So far Rio's authorities have taken back 19 of the city's largest slums. Most recently, 3,000 police officers and soldiers stormed into the Rocinha favela just over a week ago -- one of the most lawless of the shanty towns, in which as many as a quarter of a million people are believed to live.
Gun Battles and 40 Deaths
"Operation Peace Shock" began at 4 a.m. Armored vehicles were positioned at strategically important locations, heavily-armed special forces combed the steep alleyways, and the air was filled with the intimidating sound of the helicopters that were coordinating the operation from above. Rocinha was taken in a matter of hours -- allegedly without a single shot being fired.
Not all raids have passed off this peacefully. When special forces attempted to wrest back control of the Complexo de Alemão last year, gun battles raged throughout the slum for days, killing more than 40 people. And when security forces stormed the Complexo do Borel in June last year, they met stiff armed resistance from a drug gang calling itself Comando Vermelho: the red commandos.
The occupied favelas are now under the jurisdiction of Colonel Robson, the head of the UPP. Robson, 48, has been a policeman for the last 26 years. Operation Peace Shock was Robson's project and the entire country is now looking to him. Many think that the success of his mission will determine how the world judges the Brazilian society's ability to integrate and progress.
On the other hand, though, the colonel's plans also strike at the very foundation of football in Brazil. After all, the "jogo bonito," -- the "beautiful game" -- has its roots in the favelas, and many of the country's best players grew up in the anarchic cosmos of Brazil's mega-cities. The question now his how much of that world will remain.
"Powerlessness is the last thing Rio de Janeiro can afford two-and-a-half years before the World Cup," Robson says. It is 2 p.m. on a Saturday afternoon, rain is falling and Colonel Robson is making his rounds. He's sitting in the passenger seat of a black limousine. The jacket of his uniform has three shiny stars on the shoulders. His cap is tilted carefully to one side.
The car turns into a side street on the way to the only entrance into the Morro do Turano favela. The gate leading through the stone wall is known as a "boca," or mouth. Robson's men marched into the slum last year and now, an armored vehicle is parked at the corner by the gate. Inside are two uniformed police officers wearing bullet-proof vests. As they see their commanding officer's limousine with its tinted windows, they jump out of their car and salute.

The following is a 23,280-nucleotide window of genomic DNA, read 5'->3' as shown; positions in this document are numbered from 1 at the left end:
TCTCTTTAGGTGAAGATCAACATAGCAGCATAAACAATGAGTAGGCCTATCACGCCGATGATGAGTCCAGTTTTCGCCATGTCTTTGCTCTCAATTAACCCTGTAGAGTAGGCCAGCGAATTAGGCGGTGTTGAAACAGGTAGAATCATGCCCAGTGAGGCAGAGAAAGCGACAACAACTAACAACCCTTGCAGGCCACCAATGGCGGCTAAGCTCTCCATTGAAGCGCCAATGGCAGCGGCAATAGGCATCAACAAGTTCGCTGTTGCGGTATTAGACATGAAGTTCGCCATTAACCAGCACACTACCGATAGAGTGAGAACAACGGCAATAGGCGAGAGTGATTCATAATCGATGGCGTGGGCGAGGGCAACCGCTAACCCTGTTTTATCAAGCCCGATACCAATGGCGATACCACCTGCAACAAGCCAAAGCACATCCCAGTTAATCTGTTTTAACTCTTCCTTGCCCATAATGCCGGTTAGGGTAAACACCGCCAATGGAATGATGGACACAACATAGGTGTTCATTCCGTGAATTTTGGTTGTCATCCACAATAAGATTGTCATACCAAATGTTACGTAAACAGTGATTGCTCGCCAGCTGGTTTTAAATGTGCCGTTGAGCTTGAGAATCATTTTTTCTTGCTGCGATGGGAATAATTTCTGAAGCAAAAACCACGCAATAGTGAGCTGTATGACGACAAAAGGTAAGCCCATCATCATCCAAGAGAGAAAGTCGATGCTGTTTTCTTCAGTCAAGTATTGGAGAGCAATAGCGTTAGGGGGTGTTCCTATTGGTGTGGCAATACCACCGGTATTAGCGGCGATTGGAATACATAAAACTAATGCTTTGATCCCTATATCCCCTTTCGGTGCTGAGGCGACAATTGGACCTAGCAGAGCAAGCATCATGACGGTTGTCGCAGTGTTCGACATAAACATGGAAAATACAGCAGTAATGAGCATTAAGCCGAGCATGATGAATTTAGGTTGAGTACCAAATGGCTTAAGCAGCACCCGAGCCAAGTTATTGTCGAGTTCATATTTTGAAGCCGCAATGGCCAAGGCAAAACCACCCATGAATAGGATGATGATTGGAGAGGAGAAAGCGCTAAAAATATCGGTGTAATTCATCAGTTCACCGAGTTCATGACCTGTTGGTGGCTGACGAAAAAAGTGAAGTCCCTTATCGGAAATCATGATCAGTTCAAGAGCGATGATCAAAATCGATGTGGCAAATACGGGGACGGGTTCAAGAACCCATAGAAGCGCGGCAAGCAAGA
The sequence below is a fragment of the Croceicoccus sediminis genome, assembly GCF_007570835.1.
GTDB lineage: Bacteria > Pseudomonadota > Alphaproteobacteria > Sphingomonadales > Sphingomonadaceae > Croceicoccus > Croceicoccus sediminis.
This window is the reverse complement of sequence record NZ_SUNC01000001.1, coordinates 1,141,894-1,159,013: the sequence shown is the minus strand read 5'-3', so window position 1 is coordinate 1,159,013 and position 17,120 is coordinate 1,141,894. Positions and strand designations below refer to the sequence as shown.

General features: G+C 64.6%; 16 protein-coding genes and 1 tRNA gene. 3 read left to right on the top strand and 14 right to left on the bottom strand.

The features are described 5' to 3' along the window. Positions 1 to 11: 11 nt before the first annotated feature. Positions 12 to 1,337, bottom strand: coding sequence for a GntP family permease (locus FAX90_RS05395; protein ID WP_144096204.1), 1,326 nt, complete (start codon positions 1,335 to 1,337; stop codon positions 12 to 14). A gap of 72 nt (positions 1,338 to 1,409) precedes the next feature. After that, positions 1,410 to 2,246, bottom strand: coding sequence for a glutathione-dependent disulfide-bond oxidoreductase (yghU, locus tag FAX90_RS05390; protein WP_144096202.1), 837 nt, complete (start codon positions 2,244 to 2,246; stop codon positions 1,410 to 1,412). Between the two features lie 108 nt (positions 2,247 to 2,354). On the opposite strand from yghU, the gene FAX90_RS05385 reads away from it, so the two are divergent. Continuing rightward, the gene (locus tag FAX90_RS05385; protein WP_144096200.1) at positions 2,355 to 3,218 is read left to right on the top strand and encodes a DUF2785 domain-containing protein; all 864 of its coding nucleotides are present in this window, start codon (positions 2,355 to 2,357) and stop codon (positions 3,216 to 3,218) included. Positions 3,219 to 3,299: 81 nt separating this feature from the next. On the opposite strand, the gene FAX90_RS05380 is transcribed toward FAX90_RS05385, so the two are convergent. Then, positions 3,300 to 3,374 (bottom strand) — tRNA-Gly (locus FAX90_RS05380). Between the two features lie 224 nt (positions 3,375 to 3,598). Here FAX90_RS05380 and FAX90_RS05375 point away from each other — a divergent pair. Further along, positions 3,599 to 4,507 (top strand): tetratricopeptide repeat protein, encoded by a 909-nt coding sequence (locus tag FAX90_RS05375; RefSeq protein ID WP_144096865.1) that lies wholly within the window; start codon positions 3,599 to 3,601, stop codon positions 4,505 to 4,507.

The limousine then passes through the boca. Just over a year ago, the drug bosses that controlled the slum would have opened fire on the colonel as he entered. Today it is calm. A narrow cobbled street twists and turns upward past a sea of huts clinging to the hillside. These ramshackle homes are made of stone, wood from crates, tin canisters and palm fronds, all propped up by wooden stilts. They look like they could plunge into the valley at any moment.
The air is thick with the pungent smell of burning plastic; trash collection doesn't exist in the favelas. Few men are out on the streets, but a handful of women sit in front of their huts. The calm seems oppressive -- as if the people view the UP officers not as protectors but occupiers from whom they need to hide.
Colonel Robson, who is divorced, has one daughter and is currently together with a policewoman, commands some 300 military policemen stationed in Morro do Turano. They are positioned at roughly 150-yard internals, submachine guns at the ready, night sticks hanging from their belts. The aim is to both prevent violence and provide favela inhabitants a sense of security. In the past, Robson says, the sporadic sorties into the ghettos by the police and army often left behind a trail of death and destruction. Now he hopes for a kind of rapprochement with slum residents.